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City rescinds Habersham Sewer condemnation

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CUMMING, Ga. — The City of Cumming has deemed the Habersham Wastewater Treatment Facility unusable.

The privately owned wastewater treatment plant sits on about 10 acres and has been run for the past 30 years by a homeowners group known as the Habersham Action Committee.

But a fire last spring spurred the City Council to condemn the plant and build a new facility to service the neighborhood.

Since the condemnation attempt in April, Director of Utilities Jon Heard said the city worked to get an appraisal of the property to offer fair market value, obtain an accurate survey and evaluate its usefulness for the city to build its own treatment facility on the site.

But now, the council has rescinded that condemnation after Heard said the current piece of property is not optimal to build a future wastewater treatment plant.

The city is in the process of designing a new water reclamation facility to replace the failed Habersham sewer, but said it would cost roughly $10 million.

The new facility would cycle about 15 million gallons a day.

“There was no other land surrounding the 10 acres that was available that we could obtain or negotiate a purchase to create a total of 35-40 acres,” Heard said. “We need to continue to look for other sites for the future plant.”

The sewer on Buford Dam Road serviced about 400 homes including Habersham on Lanier, Habersham at Lanier, Townhouses at Lanier/Lanier Golf Club and Habersham-Lanier Pointe.

Both county and city officials say the old sewer plant had a life expectancy of 20 years, was in “bad condition,” and emptied into Lake Lanier.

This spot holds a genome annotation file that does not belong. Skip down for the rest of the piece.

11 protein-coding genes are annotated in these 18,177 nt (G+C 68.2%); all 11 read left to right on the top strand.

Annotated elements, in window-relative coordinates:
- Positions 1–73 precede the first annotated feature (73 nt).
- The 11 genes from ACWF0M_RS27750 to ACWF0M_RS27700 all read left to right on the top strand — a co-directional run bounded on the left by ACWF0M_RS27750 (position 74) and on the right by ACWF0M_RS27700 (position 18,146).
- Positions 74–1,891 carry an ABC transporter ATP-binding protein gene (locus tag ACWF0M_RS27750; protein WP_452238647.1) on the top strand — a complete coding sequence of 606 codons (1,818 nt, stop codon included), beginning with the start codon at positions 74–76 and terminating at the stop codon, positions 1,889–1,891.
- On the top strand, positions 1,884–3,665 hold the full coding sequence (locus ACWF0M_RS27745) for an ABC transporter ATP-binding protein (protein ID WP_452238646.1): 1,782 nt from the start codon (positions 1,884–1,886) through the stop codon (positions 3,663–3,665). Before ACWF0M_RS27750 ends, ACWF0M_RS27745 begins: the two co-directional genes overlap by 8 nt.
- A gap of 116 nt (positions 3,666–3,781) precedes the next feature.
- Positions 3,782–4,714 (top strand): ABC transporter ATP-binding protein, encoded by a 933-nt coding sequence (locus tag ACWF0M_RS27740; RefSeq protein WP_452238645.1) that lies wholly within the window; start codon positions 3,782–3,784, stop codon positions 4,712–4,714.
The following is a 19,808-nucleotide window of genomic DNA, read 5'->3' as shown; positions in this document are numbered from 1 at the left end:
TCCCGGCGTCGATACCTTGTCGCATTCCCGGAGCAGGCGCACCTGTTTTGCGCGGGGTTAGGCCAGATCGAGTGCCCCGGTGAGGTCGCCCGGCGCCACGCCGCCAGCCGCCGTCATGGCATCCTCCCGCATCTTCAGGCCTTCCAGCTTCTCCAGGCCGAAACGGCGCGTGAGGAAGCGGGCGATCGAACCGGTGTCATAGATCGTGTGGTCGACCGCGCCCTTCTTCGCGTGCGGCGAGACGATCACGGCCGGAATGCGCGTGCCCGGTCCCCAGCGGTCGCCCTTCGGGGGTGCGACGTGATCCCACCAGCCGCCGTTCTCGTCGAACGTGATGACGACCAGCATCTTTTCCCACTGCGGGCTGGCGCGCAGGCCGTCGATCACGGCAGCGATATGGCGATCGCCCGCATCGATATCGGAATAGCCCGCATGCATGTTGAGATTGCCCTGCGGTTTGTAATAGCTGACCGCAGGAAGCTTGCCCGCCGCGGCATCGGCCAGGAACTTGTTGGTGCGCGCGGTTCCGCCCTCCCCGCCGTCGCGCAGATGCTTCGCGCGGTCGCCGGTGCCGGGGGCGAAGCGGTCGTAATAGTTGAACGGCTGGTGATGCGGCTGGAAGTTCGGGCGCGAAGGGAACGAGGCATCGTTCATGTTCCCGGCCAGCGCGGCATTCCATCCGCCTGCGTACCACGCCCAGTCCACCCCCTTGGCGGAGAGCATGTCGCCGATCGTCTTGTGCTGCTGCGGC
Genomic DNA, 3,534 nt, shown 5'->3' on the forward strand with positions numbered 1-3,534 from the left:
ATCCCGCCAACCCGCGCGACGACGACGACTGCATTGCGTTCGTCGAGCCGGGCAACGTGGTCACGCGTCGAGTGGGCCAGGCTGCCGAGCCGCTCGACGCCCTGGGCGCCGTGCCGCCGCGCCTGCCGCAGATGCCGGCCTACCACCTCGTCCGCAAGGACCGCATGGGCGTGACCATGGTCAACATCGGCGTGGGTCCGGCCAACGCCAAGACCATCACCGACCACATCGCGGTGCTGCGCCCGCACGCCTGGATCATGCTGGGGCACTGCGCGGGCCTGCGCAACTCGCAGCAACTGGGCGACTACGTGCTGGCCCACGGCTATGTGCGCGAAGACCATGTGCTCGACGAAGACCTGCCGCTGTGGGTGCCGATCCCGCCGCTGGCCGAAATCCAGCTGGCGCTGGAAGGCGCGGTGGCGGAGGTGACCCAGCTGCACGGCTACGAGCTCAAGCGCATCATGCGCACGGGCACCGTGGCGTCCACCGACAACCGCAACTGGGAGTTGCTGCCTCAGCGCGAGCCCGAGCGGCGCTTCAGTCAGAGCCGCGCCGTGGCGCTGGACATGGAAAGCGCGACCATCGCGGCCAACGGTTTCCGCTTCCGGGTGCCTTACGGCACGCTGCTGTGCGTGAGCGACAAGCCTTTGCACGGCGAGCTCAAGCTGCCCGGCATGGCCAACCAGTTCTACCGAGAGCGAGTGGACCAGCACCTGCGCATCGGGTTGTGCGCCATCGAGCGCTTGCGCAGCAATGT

After the fire in April, the city moved customers to its own sewer system. That caused a ruckus when residents were sent a letter May 17 stating that they would be billed $6,250 per household for the connection. The bill was originally due within 90 days.

That deadline was later extended, but as of Oct. 3, the city says 83 percent have either paid their fee in full or made an arrangement to pay monthly.

Heard said they intend to keep those customers and connect the “gravity lines” into the city system. Gravity lines are large networks of underground pipes that use gravity to move water from the homes to the city’s treatment plants.

“Many of the sewer lines in the Habersham community with multiple subdivisions are connected to a failing system,” Heard said. “The components of the sewer system are also failing and in disrepair. We believe the money we collected or will collect, close to $2 million, will be earmarked to improve the gravity system that’s now serving those customers.”

However, that $2 million isn’t enough to do all the work the city has planned, Heard said.

“It’s an appropriate amount and can be used for their good to improve their system,” Heard said. “They’ll have the assurance of ongoing, uninterrupted sewer service from here forward.”


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